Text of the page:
The small but precious album was compiled in 1828 as a retirement gift for the French painter Pierre Narcisse Guérin (1774-1833), director of the French Academy in Rome. Guérin was one of the most influential painters and teachers during the Revolutionary and Napoleonic eras.
Seventeen of his former pupils each contributed one design to the album. Painters and sculptors are well represented, but the most notable illustrations are by a new generation of French architects including Félix Duban, Henri and Théodore Labrouste, Joseph Louis Duc, and Léon Vaudoyer.
The architects' contributions "form something of a joint reverie on the nature of architecture and its relationship to the fragments of the past," said Barry Bergdoll, Chair of Columbia's department of Art History and Archaeology, adding that the album "offers a remarkable glimpse into the moment of gestation of architectural romanticism."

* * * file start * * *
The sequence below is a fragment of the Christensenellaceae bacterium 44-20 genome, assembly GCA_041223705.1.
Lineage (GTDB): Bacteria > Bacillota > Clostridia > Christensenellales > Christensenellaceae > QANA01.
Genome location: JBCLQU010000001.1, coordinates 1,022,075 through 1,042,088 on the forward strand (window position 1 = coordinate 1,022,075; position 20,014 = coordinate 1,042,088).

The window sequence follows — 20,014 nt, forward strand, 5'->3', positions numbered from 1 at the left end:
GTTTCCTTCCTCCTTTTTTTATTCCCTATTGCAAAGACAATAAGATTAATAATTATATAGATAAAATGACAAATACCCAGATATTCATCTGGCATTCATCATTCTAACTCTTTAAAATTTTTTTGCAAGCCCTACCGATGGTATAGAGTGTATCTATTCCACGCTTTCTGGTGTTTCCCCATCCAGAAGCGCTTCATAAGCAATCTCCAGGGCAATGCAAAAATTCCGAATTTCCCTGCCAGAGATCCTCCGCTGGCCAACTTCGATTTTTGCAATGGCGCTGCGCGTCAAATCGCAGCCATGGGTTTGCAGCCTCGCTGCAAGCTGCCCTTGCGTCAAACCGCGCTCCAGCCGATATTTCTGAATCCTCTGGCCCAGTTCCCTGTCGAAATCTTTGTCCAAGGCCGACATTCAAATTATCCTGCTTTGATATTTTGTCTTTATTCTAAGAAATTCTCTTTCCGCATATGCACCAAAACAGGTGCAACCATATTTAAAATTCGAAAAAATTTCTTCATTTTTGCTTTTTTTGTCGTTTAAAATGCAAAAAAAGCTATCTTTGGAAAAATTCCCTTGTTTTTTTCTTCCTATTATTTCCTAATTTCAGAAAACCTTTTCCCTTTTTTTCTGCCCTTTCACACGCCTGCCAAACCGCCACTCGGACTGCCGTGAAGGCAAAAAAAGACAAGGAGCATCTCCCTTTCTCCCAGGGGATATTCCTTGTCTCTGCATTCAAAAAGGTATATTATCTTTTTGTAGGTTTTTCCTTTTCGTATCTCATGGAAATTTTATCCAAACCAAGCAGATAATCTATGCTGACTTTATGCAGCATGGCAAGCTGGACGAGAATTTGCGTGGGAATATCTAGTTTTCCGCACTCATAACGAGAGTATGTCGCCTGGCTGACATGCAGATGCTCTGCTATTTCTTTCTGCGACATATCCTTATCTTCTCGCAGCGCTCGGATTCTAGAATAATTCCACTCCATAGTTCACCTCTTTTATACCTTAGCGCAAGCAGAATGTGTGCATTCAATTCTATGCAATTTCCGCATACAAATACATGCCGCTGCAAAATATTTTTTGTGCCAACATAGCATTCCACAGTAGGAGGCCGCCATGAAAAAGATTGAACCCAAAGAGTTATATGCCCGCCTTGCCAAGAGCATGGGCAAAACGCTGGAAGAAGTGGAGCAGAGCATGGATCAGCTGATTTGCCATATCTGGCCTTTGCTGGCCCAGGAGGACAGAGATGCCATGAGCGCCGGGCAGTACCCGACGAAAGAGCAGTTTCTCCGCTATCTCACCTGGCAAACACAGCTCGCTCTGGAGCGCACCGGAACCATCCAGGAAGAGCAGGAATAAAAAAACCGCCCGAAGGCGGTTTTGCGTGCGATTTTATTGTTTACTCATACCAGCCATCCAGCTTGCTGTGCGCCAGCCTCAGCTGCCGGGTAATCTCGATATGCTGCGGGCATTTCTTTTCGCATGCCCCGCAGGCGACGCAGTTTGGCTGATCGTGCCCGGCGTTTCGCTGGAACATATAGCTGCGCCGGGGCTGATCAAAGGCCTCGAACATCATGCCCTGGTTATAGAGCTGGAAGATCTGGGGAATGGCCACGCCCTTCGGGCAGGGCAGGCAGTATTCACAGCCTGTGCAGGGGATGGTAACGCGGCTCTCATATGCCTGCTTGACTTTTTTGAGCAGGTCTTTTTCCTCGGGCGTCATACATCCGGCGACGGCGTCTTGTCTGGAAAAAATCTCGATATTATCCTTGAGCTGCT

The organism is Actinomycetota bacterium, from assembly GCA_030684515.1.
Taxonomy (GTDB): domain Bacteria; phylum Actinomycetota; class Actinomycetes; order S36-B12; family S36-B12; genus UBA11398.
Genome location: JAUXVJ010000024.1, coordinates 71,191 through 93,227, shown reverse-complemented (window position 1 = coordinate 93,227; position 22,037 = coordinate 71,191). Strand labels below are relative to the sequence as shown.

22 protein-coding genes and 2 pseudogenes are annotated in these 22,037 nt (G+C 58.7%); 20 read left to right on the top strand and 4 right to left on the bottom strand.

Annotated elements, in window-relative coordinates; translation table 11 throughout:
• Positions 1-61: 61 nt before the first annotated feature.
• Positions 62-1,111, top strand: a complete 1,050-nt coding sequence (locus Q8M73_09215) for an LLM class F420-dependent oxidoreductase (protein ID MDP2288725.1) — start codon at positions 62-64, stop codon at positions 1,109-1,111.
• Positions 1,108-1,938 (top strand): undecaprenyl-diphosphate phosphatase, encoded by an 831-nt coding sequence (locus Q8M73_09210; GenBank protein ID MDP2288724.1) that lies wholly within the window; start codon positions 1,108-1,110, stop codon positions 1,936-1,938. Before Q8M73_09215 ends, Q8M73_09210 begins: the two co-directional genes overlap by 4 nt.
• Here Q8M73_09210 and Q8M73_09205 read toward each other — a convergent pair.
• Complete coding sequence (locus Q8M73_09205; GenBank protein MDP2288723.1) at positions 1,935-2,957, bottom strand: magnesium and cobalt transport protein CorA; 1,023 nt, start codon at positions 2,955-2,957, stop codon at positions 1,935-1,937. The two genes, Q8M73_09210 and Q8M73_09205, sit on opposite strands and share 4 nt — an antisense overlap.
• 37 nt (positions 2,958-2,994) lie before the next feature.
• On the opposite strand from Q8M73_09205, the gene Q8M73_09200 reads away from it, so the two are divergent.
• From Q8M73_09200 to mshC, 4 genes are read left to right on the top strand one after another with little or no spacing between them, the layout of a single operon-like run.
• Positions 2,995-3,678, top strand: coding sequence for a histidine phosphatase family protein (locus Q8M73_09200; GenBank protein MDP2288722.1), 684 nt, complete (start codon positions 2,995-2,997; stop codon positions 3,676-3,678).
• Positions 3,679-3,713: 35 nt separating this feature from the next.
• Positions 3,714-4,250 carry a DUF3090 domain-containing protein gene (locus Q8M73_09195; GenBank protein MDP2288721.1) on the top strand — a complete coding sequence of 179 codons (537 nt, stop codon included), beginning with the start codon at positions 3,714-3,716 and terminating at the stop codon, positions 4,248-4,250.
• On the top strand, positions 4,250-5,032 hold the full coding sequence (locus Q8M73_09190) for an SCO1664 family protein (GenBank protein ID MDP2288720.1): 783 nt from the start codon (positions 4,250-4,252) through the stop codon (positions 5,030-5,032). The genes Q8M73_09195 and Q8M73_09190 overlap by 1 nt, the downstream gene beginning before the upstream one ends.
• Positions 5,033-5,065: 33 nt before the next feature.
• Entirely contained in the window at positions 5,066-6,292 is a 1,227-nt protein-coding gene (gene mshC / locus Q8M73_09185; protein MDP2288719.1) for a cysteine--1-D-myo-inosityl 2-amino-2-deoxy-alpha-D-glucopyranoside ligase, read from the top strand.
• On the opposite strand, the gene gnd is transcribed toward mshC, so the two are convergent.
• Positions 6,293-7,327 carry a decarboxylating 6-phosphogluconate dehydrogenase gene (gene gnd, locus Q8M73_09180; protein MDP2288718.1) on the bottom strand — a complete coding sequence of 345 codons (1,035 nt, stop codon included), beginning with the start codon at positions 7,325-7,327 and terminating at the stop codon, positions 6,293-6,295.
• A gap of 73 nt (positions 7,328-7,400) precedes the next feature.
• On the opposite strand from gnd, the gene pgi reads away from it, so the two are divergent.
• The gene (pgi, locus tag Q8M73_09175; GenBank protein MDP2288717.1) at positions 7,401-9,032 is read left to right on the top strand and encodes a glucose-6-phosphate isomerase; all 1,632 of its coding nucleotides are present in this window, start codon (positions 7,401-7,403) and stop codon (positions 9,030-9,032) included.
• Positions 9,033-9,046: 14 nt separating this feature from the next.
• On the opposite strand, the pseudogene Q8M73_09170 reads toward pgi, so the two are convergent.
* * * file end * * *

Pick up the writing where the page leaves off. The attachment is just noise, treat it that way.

The album will be the subject of an essay by Professor Bergdoll in a forthcoming festschrift to honor the architectural historian Robin Middleton, published by Thames and Hudson.
The Avery Architectural and Fine Arts Library is one of the most outstanding and comprehensive collections relating to architecture and the fine arts in the world. Avery collects a full range of primary and secondary sources for the advanced study of architecture, historic preservation, art history, decorative arts, city planning, real estate, and archeology. The Library contains more than 400,000 volumes, including 35,000 rare books, and receives approximately 1,000 periodicals. Avery’s Drawings and Archives collection includes one million architectural drawings and records. The Library is home to the Avery Index to Architectural Periodicals, an operating program of the Getty Research Institute, which is the only comprehensive American guide to the current literature of architecture and design.
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